This one's less of a must-see and more of a you're-going-to-see-it-anyway. The Harry Potter prequel franchise continues, shifting the focus to Dumbledore's (Jude Law) attempts to put a stop (with the help of Eddie Redmayne's Newt Scamander) to fascist wizard Grindelwald (Johnny Depp). J.K. Rowling again provides the screenplay, but the film apparently doesn't touch much on her post-Potter revelations that Dumbledore was in love with Grindelwald. (Opens Nov. 16)



Director Steve McQueen's follow-up to the Oscar-winning 12 Years a Slave is this adaptation of a 1980s British TV series about a group of women forced to pick up where their late, bank-robbing husbands left off. Viola Davis, Elizabeth Debicki, Michelle Rodriguez and Cynthia Erivo are the titular widows, facing bad guys including Brian Tyree Henry, Daniel Kaluuya and Colin Farrell. Reviews out of the Toronto Film Festival have been out of this world. (Opens Nov. 16)


Ralph Breaks the Internet

The highly anticipated sequel to Wreck-It Ralph finds Ralph and Venelope (John C. Reilly and Sarah Silverman) exploring the online world in another appealingly meta adventure. (Opens Nov. 21)


The Favourite

The latest from director Yorgos Lanthimos (The Lobster) tells the story of Queen Anne (Olivia Colman) and her ... complicated relationships with Sarah Churchill (Rachel Weisz) and Abigail Masham (Emma Stone). It's already a sensation, having just won two top awards at the Venice Film Festival. (Opens Nov. 23 in limited release)


If Beale Street Could Talk

Director Barry Jenkins follows up the Oscar-winning Moonlight with this adaptation of a 1974 James Baldwin novel about a young couple (Stephan James and Kiki Layne) ripped asunder by a false rape accusation. (Opens Nov. 30 in limited release) 


Ben Is Back

A suburban mom (Julia Roberts) grapples with her son's (Lucas Hedges) unexpected holiday visit home — fresh out of rehab. (Opens Dec. 7 in limited release)


Mary Queen of Scots

It's a battle royale in this new look at the intense rivalry between Elizabeth I (Margot Robbie) and Mary (Saoirse Ronan). Expect fireworks between the Oscar-nominated actresses. (Opens Dec. 7 in limited release)


Spider-Man: Into the Spider-Verse

While Peter Parker is still the main cinematic Spidey, get to know alternate universe version Miles Morales — and a host of other Spider-types — in this multi-dimensional new animated feature. (Opens Dec. 14)


Mary Poppins Returns

Emily Blunt fills the practically perfect boots of Julie Andrews in this long-awaited sequel, which finds her flying back in to help Jane and Michael Banks deal with adulthood. Lin-Manuel Miranda, Meryl Streep, Colin Firth, Angela Lansbury and Dick Van Dyke also star. (Opens Dec. 19)



Jason Momoa stars as the underwater monarch who was one of the only two palatable elements of Justice League. I'm moderately intrigued by what they'll come up with here, perhaps despite myself. (Opens Dec. 21)


Welcome to Marwen

Steve Carell stars as a man who builds an elaborate miniature world as a way to cope with the fallout of a violent attack in this film from director Robert Zemeckis, whose films consistently use cutting-edge technology. (Opens Dec. 21)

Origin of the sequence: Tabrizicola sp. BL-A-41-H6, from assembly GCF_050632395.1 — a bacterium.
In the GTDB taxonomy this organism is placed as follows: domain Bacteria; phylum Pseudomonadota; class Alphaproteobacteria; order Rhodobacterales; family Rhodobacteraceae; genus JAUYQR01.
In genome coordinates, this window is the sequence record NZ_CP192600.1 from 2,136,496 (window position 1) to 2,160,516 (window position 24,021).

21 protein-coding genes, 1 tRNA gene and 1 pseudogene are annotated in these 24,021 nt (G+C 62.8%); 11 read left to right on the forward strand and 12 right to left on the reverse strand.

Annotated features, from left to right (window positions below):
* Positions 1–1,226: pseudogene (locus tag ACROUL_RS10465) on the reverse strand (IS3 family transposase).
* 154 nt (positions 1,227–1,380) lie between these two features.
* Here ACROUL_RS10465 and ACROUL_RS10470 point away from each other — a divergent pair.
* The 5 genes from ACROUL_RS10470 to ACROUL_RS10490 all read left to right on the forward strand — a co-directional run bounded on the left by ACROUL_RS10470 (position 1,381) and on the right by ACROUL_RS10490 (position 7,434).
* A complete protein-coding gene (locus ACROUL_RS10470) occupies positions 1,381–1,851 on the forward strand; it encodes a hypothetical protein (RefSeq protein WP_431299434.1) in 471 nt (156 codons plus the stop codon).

Director Karyn Kusama's latest finds Nicole Kidman as an LAPD detective still dealing with the trauma of going undercover with a gang. (Opens Dec. 25 in limited release)


On the Basis of Sex

Felicity Jones (Rogue One: A Star Wars Story) stars as Ruth Bader Ginsburg in this biopic of the notorious future Supreme Court justice. (Opens Dec. 26)


And don't forget


Bel Canto (Sept. 14; limited), an adaptation of Ann Patchett's beloved novel about an opera singer (Julianne Moore) in a hostage crisis in a foreign embassy; The Children Act (Sept. 14; limited), with Emma Thompson as a British judge deciding whether to let a teen boy refuse a blood transfusion; I Think We're Alone Now (Sept. 14; limited), a post-apocalyptic drama with Peter Dinklage and Elle Fanning, from director Reed Morano (The Handmaid's Tale); Lizzie (Sept. 14; limited), featuring Chloë Sevigny as ax-murderer Lizzie Borden; A Simple Favor (Sept. 14), with Anna Kendrick (Pitch Perfect) as a mommy blogger who goes gaga when Cool Girl (Blake Lively) brings her into her orbit — then is consumed with the mystery of her disappearance; The House with a Clock in Its Walls (Sept. 21), an adaptation of a popular kids' book with Jack Black and Cate Blanchett as a pair of sorcerers; Love, Gilda (Sept. 21; limited), a documentary on the exuberant life of comedian Gilda Radner; Nappily Ever After (Sept. 21; Netflix), a romantic comedy starring Sanaa Lathan; Quincy (Sept. 21; Netflix), an intimate documentary about the amazing career of the one-and-only Quincy Jones; The Sisters Brothers (Sept. 21; limited), with Joaquin Phoenix and John C. Reilly as Wild West killers during the Gold Rush; All About Nina (Sept. 28; limited), starring Mary Elizabeth Winstead as a lacerating stand-up comic finding romance (with Common!) in a new city; and Night School (Sept 28), with Tiffany Haddish as a GED teacher opposite box-office heavy Kevin Hart in this back-to-school comedy.